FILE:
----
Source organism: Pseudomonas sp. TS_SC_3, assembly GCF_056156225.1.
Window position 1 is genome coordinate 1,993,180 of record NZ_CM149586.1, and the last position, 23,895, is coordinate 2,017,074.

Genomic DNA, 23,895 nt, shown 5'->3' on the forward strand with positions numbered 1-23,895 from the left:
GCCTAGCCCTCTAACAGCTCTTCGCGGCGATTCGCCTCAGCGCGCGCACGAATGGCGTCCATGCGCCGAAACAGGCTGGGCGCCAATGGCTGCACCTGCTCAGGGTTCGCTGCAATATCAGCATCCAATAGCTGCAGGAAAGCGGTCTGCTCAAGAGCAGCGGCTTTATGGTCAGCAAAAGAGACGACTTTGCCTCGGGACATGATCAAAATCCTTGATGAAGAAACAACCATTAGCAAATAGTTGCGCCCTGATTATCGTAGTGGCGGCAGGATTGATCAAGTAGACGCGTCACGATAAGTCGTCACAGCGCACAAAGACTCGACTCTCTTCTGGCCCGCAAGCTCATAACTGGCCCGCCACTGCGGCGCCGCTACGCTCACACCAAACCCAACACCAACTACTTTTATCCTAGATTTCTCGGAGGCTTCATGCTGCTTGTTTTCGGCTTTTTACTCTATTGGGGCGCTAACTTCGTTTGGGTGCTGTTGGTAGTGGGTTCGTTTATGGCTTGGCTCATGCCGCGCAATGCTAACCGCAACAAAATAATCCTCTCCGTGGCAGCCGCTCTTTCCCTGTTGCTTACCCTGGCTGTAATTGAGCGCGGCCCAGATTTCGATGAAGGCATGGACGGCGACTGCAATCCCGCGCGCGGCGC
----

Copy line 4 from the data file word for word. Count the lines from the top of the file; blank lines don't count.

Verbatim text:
GCCTAGCCCTCTAACAGCTCTTCGCGGCGATTCGCCTCAGCGCGCGCACGAATGGCGTCCATGCGCCGAAACAGGCTGGGCGCCAATGGCTGCACCTGCTCAGGGTTCGCTGCAATATCAGCATCCAATAGCTGCAGGAAAGCGGTCTGCTCAAGAGCAGCGGCTTTATGGTCAGCAAAAGAGACGACTTTGCCTCGGGACATGATCAAAATCCTTGATGAAGAAACAACCATTAGCAAATAGTTGCGCCCTGATTATCGTAGTGGCGGCAGGATTGATCAAGTAGACGCGTCACGATAAGTCGTCACAGCGCACAAAGACTCGACTCTCTTCTGGCCCGCAAGCTCATAACTGGCCCGCCACTGCGGCGCCGCTACGCTCACACCAAACCCAACACCAACTACTTTTATCCTAGATTTCTCGGAGGCTTCATGCTGCTTGTTTTCGGCTTTTTACTCTATTGGGGCGCTAACTTCGTTTGGGTGCTGTTGGTAGTGGGTTCGTTTATGGCTTGGCTCATGCCGCGCAATGCTAACCGCAACAAAATAATCCTCTCCGTGGCAGCCGCTCTTTCCCTGTTGCTTACCCTGGCTGTAATTGAGCGCGGCCCAGATTTCGATGAAGGCATGGACGGCGACTGCAATCCCGCGCGCGGCGC